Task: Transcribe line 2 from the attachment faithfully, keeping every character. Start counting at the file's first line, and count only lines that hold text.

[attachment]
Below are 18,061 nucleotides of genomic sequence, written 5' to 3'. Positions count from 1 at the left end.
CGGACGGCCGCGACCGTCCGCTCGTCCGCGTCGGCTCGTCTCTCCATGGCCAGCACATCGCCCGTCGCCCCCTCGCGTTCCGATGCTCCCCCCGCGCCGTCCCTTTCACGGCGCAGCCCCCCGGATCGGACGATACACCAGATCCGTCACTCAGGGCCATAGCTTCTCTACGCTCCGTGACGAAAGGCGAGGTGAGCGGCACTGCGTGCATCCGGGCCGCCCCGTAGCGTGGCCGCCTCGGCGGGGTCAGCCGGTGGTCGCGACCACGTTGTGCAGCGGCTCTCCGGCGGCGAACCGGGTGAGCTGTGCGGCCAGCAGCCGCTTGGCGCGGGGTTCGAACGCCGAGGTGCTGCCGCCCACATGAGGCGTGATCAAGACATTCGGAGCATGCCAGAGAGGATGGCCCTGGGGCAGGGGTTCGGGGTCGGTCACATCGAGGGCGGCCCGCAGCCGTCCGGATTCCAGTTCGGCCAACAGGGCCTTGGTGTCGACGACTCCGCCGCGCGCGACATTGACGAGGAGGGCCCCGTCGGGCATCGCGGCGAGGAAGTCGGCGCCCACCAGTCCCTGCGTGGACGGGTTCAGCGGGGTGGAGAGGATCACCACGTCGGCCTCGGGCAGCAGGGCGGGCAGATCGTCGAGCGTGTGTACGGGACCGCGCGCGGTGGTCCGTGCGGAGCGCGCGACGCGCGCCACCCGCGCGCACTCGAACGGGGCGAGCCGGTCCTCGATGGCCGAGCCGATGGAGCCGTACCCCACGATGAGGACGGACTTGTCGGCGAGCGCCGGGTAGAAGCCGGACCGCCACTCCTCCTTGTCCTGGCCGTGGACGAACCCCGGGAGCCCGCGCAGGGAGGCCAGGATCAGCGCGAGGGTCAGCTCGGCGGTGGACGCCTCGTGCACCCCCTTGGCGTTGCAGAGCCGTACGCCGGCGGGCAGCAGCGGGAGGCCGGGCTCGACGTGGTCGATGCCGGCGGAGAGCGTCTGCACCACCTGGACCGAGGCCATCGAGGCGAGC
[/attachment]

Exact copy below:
CGGACGGCCGCGACCGTCCGCTCGTCCGCGTCGGCTCGTCTCTCCATGGCCAGCACATCGCCCGTCGCCCCCTCGCGTTCCGATGCTCCCCCCGCGCCGTCCCTTTCACGGCGCAGCCCCCCGGATCGGACGATACACCAGATCCGTCACTCAGGGCCATAGCTTCTCTACGCTCCGTGACGAAAGGCGAGGTGAGCGGCACTGCGTGCATCCGGGCCGCCCCGTAGCGTGGCCGCCTCGGCGGGGTCAGCCGGTGGTCGCGACCACGTTGTGCAGCGGCTCTCCGGCGGCGAACCGGGTGAGCTGTGCGGCCAGCAGCCGCTTGGCGCGGGGTTCGAACGCCGAGGTGCTGCCGCCCACATGAGGCGTGATCAAGACATTCGGAGCATGCCAGAGAGGATGGCCCTGGGGCAGGGGTTCGGGGTCGGTCACATCGAGGGCGGCCCGCAGCCGTCCGGATTCCAGTTCGGCCAACAGGGCCTTGGTGTCGACGACTCCGCCGCGCGCGACATTGACGAGGAGGGCCCCGTCGGGCATCGCGGCGAGGAAGTCGGCGCCCACCAGTCCCTGCGTGGACGGGTTCAGCGGGGTGGAGAGGATCACCACGTCGGCCTCGGGCAGCAGGGCGGGCAGATCGTCGAGCGTGTGTACGGGACCGCGCGCGGTGGTCCGTGCGGAGCGCGCGACGCGCGCCACCCGCGCGCACTCGAACGGGGCGAGCCGGTCCTCGATGGCCGAGCCGATGGAGCCGTACCCCACGATGAGGACGGACTTGTCGGCGAGCGCCGGGTAGAAGCCGGACCGCCACTCCTCCTTGTCCTGGCCGTGGACGAACCCCGGGAGCCCGCGCAGGGAGGCCAGGATCAGCGCGAGGGTCAGCTCGGCGGTGGACGCCTCGTGCACCCCCTTGGCGTTGCAGAGCCGTACGCCGGCGGGCAGCAGCGGGAGGCCGGGCTCGACGTGGTCGATGCCGGCGGAGAGCGTCTGCACCACCTGGACCGAGGCCATCGAGGCGAGC